Clearly even (perhaps especially) an expert in a technical field may improve their own understanding by explaining their ideas in simple terms, and by being questioned by intelligent but non-expert interlocutors, who may (for example) challenge or question assumptions and approaches that are so familiar to the expert that they have become invisible to them, force the expert to come up with imaginative and insightful analogies, etc. This is, I think, basically a dialectical process whereby the process of explaining and clarifying and responding to questions hones and improves the expert’s thinking.

But I don’t think that that is really a matter of the expert gaining knowledge from the non-expert, in the sense that Meagher seems to be claiming when she says that as a public philosopher a person should be a ‘student of community knowledge’.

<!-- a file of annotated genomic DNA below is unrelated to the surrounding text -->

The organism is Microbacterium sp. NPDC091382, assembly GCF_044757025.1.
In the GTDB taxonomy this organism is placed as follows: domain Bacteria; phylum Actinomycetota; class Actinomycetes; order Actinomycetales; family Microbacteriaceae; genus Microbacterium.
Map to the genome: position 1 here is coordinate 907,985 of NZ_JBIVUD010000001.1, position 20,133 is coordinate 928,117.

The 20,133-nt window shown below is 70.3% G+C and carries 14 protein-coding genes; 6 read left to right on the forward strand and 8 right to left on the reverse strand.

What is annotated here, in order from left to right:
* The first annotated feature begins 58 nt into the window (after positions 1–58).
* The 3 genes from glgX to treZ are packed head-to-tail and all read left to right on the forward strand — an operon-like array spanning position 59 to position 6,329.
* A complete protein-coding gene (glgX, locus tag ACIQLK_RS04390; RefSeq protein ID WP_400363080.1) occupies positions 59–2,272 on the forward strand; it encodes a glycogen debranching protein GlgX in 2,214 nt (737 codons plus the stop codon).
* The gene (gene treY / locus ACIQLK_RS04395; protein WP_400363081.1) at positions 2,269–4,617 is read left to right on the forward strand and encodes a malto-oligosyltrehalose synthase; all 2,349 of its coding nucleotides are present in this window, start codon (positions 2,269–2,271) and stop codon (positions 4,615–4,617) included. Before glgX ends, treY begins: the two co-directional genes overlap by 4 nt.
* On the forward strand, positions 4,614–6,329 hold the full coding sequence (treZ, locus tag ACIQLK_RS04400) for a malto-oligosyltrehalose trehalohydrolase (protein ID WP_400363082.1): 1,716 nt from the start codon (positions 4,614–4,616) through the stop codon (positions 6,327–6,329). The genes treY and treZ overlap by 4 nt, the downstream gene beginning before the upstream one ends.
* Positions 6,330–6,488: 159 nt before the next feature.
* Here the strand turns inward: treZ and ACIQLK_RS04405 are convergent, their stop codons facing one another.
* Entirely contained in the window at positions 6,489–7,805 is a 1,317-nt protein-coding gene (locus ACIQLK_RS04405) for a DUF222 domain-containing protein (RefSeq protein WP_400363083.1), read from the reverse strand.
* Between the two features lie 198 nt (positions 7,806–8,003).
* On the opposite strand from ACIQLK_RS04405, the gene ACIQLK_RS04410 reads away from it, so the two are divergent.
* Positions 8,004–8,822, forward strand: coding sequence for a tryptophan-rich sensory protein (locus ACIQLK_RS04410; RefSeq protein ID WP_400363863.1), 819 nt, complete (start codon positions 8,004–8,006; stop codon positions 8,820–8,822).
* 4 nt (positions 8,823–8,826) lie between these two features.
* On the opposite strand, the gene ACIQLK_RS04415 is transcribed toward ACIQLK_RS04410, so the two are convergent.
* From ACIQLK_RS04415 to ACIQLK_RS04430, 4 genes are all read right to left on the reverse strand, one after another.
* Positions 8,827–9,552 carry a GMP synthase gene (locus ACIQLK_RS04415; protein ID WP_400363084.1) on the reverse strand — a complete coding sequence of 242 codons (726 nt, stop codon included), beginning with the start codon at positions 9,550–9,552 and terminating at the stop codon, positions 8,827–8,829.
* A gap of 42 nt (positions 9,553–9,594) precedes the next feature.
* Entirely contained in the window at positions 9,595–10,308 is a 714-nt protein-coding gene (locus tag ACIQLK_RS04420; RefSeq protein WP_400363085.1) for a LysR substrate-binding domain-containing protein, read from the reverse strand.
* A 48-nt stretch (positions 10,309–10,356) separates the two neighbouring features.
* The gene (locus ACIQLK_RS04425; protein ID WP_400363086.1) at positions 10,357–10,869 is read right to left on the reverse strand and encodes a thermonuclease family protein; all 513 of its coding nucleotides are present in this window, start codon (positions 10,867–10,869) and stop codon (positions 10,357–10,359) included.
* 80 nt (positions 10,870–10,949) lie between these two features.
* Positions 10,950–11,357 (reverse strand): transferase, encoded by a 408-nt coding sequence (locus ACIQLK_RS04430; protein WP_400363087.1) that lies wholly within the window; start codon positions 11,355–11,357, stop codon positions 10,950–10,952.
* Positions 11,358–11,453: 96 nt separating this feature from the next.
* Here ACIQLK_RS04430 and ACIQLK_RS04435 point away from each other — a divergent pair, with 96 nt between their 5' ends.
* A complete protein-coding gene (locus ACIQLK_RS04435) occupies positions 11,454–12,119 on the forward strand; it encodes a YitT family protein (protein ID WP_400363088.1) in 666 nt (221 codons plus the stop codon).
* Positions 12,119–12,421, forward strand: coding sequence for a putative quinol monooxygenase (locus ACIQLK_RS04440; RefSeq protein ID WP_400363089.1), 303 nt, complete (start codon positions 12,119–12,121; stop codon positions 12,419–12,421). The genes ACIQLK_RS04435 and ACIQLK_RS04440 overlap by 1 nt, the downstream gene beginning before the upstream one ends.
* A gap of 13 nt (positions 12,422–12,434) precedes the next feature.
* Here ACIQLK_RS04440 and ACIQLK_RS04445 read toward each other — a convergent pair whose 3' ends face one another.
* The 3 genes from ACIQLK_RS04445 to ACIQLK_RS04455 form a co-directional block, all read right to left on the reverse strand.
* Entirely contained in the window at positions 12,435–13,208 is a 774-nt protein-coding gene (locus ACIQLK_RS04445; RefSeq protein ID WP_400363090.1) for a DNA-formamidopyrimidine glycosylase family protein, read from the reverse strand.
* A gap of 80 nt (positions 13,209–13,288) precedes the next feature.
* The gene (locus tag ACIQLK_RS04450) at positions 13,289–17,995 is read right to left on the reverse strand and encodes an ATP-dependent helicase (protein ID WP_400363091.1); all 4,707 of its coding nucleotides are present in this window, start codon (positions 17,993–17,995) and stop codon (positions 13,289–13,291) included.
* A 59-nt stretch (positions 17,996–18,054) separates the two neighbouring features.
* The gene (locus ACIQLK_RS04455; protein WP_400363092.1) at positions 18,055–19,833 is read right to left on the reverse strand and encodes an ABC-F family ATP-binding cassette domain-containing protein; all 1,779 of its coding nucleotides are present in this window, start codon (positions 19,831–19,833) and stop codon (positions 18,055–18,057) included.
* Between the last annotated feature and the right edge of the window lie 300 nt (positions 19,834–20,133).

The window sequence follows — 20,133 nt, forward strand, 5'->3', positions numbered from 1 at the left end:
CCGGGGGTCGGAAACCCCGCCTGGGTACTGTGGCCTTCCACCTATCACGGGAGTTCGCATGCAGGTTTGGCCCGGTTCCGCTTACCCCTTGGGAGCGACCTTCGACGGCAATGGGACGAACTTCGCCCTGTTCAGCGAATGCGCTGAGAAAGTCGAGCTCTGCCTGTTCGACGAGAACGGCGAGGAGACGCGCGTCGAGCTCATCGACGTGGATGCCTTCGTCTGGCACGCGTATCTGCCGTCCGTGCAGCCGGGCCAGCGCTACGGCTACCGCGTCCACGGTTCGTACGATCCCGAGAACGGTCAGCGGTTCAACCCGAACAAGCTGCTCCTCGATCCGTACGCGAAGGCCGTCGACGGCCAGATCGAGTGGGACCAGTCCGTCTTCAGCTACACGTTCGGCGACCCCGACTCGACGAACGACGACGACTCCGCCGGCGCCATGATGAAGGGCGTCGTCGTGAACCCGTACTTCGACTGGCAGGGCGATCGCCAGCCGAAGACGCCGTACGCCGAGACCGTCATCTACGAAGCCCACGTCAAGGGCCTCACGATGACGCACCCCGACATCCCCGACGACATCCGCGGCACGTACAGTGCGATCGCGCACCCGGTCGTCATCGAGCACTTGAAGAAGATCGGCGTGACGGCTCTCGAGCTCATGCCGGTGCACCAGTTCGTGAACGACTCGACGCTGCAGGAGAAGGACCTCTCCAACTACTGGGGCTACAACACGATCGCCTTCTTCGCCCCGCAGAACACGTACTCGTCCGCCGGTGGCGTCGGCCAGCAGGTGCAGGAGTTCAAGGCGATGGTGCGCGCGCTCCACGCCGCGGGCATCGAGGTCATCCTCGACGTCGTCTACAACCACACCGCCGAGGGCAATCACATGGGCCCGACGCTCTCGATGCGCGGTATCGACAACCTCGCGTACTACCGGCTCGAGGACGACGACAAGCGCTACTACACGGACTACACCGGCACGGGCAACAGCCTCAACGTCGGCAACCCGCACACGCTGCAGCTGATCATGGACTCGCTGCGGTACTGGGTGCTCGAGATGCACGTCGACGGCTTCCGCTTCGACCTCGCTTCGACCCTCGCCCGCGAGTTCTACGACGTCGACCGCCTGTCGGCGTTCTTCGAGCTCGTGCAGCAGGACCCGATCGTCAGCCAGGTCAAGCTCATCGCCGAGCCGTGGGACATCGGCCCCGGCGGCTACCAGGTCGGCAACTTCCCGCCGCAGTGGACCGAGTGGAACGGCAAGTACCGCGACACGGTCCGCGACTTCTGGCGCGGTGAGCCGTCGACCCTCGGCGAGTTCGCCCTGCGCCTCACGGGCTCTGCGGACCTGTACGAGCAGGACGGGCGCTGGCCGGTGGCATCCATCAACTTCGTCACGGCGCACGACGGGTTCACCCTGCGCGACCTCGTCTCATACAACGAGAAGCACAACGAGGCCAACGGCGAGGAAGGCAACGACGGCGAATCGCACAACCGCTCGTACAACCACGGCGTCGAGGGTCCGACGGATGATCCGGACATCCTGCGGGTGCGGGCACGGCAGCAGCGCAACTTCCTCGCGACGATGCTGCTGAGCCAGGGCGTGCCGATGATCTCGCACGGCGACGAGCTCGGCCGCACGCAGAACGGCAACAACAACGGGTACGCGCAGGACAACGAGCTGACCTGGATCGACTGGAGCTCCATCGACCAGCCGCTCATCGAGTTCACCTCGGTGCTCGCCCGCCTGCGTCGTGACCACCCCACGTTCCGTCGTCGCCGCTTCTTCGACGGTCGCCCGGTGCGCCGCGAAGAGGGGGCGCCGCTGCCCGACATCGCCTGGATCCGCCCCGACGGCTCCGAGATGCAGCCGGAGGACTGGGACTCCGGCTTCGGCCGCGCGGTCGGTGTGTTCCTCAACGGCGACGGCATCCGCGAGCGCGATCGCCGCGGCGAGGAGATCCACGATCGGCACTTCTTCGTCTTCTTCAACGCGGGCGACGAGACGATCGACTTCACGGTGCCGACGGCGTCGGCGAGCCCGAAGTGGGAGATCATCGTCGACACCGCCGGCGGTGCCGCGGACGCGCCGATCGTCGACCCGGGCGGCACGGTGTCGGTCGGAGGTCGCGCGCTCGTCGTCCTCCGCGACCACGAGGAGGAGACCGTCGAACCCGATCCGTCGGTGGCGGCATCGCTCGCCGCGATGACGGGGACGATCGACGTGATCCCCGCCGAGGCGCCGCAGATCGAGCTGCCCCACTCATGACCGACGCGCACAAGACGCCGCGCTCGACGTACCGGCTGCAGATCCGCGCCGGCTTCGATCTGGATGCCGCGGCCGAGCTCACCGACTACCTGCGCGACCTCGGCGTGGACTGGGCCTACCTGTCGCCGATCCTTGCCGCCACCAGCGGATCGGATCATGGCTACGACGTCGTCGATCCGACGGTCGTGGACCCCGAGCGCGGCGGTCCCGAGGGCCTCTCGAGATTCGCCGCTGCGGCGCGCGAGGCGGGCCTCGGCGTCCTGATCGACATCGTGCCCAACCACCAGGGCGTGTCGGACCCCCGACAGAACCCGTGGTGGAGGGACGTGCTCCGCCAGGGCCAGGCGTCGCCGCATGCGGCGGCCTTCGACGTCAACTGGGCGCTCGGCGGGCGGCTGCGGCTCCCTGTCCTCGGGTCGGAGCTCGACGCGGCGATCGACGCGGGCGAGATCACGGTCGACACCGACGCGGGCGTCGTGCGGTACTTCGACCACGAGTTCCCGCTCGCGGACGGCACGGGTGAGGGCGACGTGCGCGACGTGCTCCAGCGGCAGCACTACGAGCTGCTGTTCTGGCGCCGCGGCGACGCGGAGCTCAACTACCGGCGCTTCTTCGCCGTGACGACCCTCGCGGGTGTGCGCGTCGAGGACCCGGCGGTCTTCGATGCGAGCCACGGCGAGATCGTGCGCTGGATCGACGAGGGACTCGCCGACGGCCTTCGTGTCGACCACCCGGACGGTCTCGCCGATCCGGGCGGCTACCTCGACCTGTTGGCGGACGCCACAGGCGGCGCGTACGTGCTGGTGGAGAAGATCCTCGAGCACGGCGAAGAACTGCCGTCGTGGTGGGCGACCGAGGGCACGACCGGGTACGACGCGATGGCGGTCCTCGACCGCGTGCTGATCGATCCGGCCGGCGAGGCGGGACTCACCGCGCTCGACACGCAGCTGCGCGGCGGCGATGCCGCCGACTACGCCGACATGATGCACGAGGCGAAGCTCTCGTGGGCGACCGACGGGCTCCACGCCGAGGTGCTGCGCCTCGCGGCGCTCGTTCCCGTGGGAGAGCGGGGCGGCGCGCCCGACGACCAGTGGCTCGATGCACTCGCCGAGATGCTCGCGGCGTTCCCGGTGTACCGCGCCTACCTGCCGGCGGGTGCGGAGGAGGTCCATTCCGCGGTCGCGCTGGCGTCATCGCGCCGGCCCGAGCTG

Example: I’ve read your book, I understood quite a bit of it, but some bits went over my head or exceeded my amateurish technical grasp of the material. If I had the opportunity to question you on this, I’d learn lots, this would be a straightforward transfer of knowledge from you to me. The process of explaining to me and answering my questions *may*, as you say, enable you to clarify some aspect of your own understanding, but I don’t think that this would constitute a transfer of knowledge from me to you; it would be rather a process of you coming to achieve a clearer understanding of your own knowledge, or working your way to new knowledge…

I guess that the classic example of this process is Socrates, and his comparison of himself to a midwife of knowledge, who didn’t himself know anything…Report

David Wallace
David Wallace
Reply to  Rollo Burgess
1 year ago

Yes, I think that’s right: I was responding to Nicole’s post in its own terms. She says “in dialogue with total philosophical laypersons, who have only rudimentary knowledge of any particular topic being discussed, there is not much for the trained and seasoned philosopher to gain regarding philosophical insight” and that’s what I wanted to disagree with. I don’t think what I have in mind quite fits what Meagher is considering (I think it matters that he has in mind rather different sorts of philosophical topics from what I work on!)Report